The whole time the entity was speaking the images associated with her voice continued to change. The most notable example of this was the outward appearance of the girl herself, for as I watched her dress evaporated and her flesh dissolved, to be replaced by an odd, clear blue gelatinous substance, her face still hidden from my perception by the undulating movements of the ooze which made up her now bloated and hairless frame. Then she turned and faded from view, to be replaced by an extreme close up of a human brain, the whole mood of the experience suddenly darkening as a blood-red filter was placed across my vision, leaving me to stare in confused and paralysed silence as a gnarled and rusty pair of tongs began to lift little clear plastic bags full of oddly inconsequential items and place them into draws which appeared for a second or two in the surface of the brain tissue itself, before closing again. Needless to say, when unconsciousness took me for the final time, I was more than a little grateful.
I was still exhausted, numb with shock and sweating profusely when I finally regained consciousness. I rose unsteadily to my feet and headed to the door of my room, intending to go down to the canteen for a can of cola and a chocolate bar to help steady my nerves. Yet my door was locked, the orderly explaining through the tiny little observation window that the elderly lady in the room next to me had passed away earlier that afternoon, while I had been asleep, and that I would have to stay where I was until they removed the body. An odd coincidence considering what I had experienced a mere few metres away, and made all the stranger by the fact that I had not been awoken by the understandable commotion caused by the nursing staff’s many and varied attempts to revive her. When the consultant released me back into the real world later that evening I couldn’t wait to tell my small but delightfully left-field circle of friends what I had experienced, and how it had occurred at the same time as the elderly woman’s passing; proof positive of its paranormal validity, or so I joked. Thus, for a while at least another interesting paranormal tale was born, discussed and soon enough discarded as more interesting events from my day-to-day life replaced it as topics of conversation. But I could not let it rest, and soon decided to get to the bottom of it.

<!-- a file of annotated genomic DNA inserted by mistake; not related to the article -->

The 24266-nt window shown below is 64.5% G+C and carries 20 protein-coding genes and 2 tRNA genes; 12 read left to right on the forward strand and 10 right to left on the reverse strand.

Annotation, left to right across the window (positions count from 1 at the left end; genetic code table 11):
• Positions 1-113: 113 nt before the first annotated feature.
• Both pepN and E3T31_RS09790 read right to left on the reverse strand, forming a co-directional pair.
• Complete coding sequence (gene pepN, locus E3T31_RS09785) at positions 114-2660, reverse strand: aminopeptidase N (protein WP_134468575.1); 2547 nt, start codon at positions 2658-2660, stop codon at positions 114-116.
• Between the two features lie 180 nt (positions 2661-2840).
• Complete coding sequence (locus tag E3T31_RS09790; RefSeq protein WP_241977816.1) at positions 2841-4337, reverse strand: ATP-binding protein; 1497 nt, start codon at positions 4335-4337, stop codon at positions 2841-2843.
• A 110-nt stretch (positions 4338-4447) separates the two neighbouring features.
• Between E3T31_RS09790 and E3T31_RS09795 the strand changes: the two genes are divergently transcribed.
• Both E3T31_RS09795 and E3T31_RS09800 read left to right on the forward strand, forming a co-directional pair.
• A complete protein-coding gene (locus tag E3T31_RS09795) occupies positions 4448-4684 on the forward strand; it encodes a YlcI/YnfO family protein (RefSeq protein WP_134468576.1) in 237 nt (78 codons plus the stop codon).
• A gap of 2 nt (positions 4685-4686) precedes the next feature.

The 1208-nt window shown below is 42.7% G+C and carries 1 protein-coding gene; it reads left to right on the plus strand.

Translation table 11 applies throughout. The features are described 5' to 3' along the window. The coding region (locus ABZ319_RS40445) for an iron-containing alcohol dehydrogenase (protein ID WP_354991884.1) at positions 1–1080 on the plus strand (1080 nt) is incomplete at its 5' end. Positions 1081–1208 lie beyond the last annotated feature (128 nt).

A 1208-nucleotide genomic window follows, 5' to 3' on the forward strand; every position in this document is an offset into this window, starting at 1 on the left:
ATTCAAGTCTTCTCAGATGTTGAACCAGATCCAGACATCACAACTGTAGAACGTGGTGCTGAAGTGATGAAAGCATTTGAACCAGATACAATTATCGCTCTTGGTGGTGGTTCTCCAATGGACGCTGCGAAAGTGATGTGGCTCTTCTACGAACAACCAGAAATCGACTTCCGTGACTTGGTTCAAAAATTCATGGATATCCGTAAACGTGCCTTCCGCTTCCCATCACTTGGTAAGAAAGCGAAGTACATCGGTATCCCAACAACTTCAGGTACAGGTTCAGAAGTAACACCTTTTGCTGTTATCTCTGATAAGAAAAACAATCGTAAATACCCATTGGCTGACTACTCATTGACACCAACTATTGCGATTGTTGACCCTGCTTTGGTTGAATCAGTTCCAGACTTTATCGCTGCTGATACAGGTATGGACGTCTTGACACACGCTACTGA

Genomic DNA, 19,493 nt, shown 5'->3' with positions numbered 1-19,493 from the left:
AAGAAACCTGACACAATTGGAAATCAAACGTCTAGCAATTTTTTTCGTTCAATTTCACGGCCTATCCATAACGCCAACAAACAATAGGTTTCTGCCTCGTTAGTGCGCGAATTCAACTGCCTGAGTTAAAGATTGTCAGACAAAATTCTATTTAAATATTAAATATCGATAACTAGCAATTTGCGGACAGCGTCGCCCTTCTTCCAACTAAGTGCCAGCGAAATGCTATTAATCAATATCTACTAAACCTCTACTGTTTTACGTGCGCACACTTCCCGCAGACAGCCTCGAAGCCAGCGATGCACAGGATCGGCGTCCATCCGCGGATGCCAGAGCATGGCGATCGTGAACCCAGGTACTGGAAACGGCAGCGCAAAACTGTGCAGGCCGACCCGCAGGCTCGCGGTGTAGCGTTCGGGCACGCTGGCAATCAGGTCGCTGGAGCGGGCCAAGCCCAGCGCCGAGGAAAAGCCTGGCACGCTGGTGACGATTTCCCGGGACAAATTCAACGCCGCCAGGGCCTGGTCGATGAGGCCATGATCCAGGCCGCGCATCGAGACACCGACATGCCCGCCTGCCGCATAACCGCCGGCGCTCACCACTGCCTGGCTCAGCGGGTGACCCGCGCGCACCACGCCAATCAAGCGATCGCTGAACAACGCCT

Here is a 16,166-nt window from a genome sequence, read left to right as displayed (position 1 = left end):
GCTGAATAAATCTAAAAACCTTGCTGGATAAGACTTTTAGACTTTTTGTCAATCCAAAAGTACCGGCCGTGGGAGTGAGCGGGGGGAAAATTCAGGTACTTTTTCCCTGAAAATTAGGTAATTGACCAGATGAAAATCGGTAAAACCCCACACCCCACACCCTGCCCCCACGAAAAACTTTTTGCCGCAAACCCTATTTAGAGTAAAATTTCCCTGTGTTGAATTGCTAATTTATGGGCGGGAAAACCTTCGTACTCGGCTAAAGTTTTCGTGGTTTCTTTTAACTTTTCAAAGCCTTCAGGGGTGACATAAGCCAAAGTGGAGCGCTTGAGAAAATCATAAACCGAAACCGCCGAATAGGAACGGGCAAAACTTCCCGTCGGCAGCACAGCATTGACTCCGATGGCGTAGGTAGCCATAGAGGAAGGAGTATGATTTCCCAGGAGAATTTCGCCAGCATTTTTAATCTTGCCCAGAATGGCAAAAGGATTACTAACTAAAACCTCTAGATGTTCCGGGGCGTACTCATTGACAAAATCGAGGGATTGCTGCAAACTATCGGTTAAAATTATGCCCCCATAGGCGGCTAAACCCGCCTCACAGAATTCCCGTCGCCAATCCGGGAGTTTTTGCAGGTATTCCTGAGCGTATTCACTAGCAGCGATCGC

This is where asking the right questions comes in. The first place I looked was in the medical literature, easily available online. A good example was authored by Wilson, Vaughan and Stephen (1975) in their study into awareness, dreams and hallucinations associated with anaesthesia. The trio investigated 490 adult patients undergoing operations requiring general anaesthetic, and reported an 11 percent incidence of, as they put it ‘mental aberrations’, including a majority of 8 percent involving dreams. But could I have experienced an inescapable chemically induced dream anything up to 15 hours after the initial procedure? Surprisingly, yes. General anaesthesia stays in the patient’s system for at least 24 hours, which is why medical professionals refuse to allow postoperative patients to drive themselves home. Coupled with the mental trauma and pain associated with the build up to the operation itself it is not no great a leap of faith to assume that whatever dreams may come would be more like nightmares, and have a decidedly surgical feel, gnarled tongs, bloody brain tissue and all.